Journal Issue: Transition to Adulthood Volume 20 Number 1 Spring 2010
Differing Pathways to Family Formation among Young Adults
In the recent past, the maturational steps of leaving home and marrying were tightly sequenced.37 During the middle years of the twentieth century, young people left home to marry and have children as soon as they had the wherewithal to do so, and not infrequently before they had adequate resources and secure employment.38 Today the process of family formation (entering unions and having children) has become less orderly and more protracted.39 The onset of sexual relations and marriage today is typically separated by at least five years, and often more. Cohabitation, and sometimes parenthood, occurs in the intervening years. Marriage has become a culminating event, still indicating social maturity, but social maturity increasingly occurs well before marriage.40
The process of family formation today, more than in the recent past, is shaped by education and employment opportunities.41 And now, more than ever, the sequence and timing of family formation in the United States differs sharply by socioeconomic status. Family formation has long differed in timing and sequence (for example, pregnancy or parenthood before marriage) between poor and less-educated youth and better-off youth who manage to complete college.42 But now, despite consistent evidence that young adults, regardless of social class, continue to endorse the importance of marriage and parenthood, there is a growing perception among less-advantaged youth that marriage is less attainable.43
Nonetheless, youth and parents from less-advantaged families continue to favor an earlier departure from the home than do those of more advantaged means.44 Advantaged youth are far more likely to attend a residential college and possibly graduate school (which the Census Bureau classifies as still living with parents), enjoying a period of semi-autonomy that may or may not include part-time work and cohabitation. By contrast, youth from lower-income families, if they attend college at all, are likely to do so while still residing with their parents.45
Complicating the home-leaving process for lower-income youth, particularly women, is the growing likelihood of non-marital parenthood. Forty percent of all first births now take place outside marriage, and almost all are to young women who have not completed college. Although rates of teenage pregnancy and childbearing have declined during the past fifteen years (until 2006, that is), nearly half of all young adults with a high school education or less become parents in their late teens and early twenties.46 These pregnancies are generally unplanned, and relatively few of the parents are fully prepared to take on the economic responsibilities of supporting a family. Data from the Fragile Families Study, a long-term examination of family formation among largely young, largely poor urban couples who are having a child, reveal the fluidity of the relations between the partners over time.47 Although a substantial minority of nonmarital births to young adults is to couples who are cohabiting at the time of the pregnancy, these unions often are ephemeral, only rarely resulting in marriage, even though most young parents in the Fragile Families Study profess a desire to wed eventually.48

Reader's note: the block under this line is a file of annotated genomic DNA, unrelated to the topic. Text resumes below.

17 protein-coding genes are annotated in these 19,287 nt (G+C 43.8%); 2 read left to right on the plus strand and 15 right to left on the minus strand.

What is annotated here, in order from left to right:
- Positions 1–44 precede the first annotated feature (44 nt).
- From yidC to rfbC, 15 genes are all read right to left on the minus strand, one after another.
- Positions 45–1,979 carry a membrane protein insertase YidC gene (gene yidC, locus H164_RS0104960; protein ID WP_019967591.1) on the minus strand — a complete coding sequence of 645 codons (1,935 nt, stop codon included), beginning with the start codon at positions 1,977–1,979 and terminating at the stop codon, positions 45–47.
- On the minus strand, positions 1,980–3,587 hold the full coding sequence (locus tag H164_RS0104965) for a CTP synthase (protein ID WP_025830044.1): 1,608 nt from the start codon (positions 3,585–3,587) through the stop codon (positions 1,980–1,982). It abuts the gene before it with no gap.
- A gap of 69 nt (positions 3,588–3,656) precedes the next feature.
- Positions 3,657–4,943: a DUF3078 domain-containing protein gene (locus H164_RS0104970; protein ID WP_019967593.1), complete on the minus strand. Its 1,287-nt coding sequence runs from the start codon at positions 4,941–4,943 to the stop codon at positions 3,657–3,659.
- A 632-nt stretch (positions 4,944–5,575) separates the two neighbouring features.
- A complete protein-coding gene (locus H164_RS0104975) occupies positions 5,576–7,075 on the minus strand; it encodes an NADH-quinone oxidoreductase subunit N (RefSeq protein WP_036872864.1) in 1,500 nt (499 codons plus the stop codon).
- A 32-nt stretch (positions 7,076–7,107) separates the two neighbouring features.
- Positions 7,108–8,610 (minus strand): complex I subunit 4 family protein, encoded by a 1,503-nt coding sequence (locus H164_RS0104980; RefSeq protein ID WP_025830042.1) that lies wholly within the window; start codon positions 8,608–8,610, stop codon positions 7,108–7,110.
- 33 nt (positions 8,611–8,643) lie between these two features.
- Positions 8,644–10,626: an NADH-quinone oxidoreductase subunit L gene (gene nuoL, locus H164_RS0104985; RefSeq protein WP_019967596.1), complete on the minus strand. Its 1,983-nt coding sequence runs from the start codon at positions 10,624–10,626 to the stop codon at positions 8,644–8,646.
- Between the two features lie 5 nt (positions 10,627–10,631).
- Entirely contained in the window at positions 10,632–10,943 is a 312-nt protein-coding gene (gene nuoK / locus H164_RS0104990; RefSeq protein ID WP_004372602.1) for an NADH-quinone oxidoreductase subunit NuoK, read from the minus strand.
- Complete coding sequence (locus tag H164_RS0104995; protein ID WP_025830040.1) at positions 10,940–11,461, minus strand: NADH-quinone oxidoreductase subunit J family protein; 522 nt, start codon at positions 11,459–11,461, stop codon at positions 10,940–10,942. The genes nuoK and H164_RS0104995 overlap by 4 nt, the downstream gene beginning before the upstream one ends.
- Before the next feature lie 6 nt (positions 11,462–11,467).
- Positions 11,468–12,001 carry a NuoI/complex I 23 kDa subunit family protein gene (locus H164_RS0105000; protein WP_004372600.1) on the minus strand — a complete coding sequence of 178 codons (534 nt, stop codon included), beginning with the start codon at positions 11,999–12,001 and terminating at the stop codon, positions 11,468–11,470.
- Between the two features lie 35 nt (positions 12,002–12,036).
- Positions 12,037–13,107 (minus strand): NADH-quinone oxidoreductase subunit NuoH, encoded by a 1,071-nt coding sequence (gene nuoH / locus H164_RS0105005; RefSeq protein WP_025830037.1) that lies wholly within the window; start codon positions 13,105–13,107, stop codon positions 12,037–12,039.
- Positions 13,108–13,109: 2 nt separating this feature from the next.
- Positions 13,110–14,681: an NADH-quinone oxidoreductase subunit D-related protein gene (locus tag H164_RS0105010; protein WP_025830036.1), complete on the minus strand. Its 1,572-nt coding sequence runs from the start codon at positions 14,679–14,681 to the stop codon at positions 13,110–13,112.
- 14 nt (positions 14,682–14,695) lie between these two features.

In the past, most of these young parents would have wed before or shortly after the birth of the child. Today, however, they perceive, correctly given the evidence, that the benefits of a hasty marriage are few. Many of the fathers lack job experience, are beset by mental health problems, or have been involved in the criminal justice system.49 For economic and social support, young mothers often turn to their families rather than to their partners, who cannot provide steady assistance. In a long-term study of teenage mothers in Baltimore, I found a deep pessimism, especially among the parents of the pregnant teens, about the wisdom of relying on the men who fathered their children. As one mother told her daughter, "It don't do your child no good if his father can't take care of him."50
In recent decades, a growing number of low-income and less-educated white and Hispanic couples have joined African Americans in forming families before they are economically independent.51 Thus, the traditional ordering of school, employment, home-leaving, and family formation has broken down for an ever larger share of youth growing up in less than advantaged circumstances. Compared with the relatively weak bonds established between sexual partners and even prospective parents, bonds with natal families among these young adults are strong, particularly their reliance on families for economic assistance and practical help in childrearing. In the Baltimore study, it was common for young parents to remain at home and coordinate child care with their parents. And many of the young children in turn regard their grandmothers as a, if not the, primary parent figure in their lives. Fathers often continue to see their children, but over time, many become shadowy figures in their lives, creating further difficulties in the early adult years.52